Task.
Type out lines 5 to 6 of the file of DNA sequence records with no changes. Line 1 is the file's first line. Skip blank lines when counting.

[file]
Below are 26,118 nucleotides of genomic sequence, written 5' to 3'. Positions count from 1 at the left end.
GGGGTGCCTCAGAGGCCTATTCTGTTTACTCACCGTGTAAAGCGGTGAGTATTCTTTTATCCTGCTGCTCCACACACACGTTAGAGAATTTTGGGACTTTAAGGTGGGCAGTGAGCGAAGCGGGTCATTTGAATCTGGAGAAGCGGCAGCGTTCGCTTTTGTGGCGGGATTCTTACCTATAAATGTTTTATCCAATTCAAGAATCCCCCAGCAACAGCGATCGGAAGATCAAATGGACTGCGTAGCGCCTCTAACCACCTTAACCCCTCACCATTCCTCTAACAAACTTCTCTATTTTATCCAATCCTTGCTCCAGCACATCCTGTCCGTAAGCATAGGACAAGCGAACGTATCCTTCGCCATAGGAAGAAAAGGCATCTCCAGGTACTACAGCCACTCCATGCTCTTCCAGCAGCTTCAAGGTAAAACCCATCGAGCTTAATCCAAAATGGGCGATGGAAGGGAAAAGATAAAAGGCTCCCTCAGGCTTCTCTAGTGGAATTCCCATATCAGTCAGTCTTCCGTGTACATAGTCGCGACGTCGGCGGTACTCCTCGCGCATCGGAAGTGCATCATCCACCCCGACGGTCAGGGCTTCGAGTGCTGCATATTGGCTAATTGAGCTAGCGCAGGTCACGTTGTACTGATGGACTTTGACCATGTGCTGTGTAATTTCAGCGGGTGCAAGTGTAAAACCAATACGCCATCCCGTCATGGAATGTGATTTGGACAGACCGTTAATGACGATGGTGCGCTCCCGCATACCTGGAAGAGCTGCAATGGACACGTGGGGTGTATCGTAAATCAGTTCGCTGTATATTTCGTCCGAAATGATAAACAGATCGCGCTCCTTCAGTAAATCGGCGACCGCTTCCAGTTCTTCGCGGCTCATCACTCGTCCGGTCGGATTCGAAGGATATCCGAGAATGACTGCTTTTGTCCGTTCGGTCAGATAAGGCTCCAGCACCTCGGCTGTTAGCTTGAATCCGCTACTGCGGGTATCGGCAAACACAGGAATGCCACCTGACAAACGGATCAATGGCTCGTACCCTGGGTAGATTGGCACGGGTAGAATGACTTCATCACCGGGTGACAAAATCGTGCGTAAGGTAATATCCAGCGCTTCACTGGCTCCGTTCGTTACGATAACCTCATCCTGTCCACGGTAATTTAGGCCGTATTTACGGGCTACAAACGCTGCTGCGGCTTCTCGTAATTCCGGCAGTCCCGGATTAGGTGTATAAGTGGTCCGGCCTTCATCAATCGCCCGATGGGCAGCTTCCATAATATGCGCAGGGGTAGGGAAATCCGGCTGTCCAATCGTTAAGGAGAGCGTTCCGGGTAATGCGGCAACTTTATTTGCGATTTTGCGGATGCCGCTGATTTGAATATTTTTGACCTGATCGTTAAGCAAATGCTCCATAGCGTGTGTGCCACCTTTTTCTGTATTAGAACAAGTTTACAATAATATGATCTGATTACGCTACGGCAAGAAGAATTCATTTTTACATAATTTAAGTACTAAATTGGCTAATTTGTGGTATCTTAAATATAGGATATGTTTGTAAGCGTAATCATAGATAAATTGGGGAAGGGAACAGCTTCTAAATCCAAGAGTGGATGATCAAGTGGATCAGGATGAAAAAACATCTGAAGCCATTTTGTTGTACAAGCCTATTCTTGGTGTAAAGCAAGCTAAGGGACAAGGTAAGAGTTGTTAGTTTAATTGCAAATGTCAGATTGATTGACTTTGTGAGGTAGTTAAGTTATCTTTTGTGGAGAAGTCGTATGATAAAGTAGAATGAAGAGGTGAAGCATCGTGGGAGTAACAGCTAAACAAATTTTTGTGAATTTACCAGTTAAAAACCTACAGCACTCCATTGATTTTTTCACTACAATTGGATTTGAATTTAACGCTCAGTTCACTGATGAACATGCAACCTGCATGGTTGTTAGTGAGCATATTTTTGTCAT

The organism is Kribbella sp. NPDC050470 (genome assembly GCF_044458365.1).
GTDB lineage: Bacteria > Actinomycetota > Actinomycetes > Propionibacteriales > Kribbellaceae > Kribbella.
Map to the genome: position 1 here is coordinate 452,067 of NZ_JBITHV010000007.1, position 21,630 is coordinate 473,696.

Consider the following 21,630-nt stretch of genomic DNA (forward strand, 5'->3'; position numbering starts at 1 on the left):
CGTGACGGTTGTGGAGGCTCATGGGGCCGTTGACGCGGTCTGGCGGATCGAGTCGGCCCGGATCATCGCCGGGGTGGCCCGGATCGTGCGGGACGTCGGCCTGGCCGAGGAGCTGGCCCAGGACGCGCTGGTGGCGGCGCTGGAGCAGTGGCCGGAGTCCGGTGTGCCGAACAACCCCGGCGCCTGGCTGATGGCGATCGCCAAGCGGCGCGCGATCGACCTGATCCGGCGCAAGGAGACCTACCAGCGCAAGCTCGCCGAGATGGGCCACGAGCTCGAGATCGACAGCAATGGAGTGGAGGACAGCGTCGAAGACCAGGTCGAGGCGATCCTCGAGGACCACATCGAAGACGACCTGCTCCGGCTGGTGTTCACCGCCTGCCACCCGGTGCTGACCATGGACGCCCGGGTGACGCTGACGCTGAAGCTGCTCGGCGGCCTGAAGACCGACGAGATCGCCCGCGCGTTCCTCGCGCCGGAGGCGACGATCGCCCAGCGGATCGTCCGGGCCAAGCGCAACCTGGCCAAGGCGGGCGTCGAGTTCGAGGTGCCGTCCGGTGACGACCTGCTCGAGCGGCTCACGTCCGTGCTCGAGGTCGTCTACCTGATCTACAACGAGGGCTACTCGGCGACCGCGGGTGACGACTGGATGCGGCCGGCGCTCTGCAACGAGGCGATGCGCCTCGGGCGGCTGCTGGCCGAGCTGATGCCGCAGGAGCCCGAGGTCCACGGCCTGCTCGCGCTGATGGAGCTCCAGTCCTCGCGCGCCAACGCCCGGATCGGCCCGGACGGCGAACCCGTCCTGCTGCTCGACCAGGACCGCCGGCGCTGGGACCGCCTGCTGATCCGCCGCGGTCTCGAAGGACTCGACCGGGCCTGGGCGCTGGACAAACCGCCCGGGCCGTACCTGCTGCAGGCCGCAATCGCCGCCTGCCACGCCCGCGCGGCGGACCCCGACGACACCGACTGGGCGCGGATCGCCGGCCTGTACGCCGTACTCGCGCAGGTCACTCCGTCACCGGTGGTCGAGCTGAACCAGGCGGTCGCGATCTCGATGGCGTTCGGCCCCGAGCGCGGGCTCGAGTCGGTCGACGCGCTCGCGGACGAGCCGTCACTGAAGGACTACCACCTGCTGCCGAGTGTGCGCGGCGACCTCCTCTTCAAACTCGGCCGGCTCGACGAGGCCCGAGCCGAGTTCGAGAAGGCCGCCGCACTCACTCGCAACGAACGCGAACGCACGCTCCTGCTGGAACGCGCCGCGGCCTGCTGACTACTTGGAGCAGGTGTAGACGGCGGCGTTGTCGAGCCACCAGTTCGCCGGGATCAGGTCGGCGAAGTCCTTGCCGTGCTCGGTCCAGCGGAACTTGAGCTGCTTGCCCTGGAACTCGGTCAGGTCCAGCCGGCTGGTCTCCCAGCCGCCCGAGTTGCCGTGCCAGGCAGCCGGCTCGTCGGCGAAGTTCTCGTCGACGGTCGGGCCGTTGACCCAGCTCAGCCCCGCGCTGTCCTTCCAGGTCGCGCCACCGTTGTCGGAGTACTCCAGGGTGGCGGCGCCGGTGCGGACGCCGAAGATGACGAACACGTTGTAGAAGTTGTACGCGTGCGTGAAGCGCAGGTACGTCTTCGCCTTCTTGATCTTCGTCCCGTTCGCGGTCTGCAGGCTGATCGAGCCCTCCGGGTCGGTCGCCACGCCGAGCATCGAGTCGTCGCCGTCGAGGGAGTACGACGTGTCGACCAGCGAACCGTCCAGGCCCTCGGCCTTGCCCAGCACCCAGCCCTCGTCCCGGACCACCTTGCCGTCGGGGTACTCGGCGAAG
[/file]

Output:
Map to the genome: position 1 here is coordinate 452,067 of NZ_JBITHV010000007.1, position 21,630 is coordinate 473,696.

Consider the following 21,630-nt stretch of genomic DNA (forward strand, 5'->3'; position numbering starts at 1 on the left):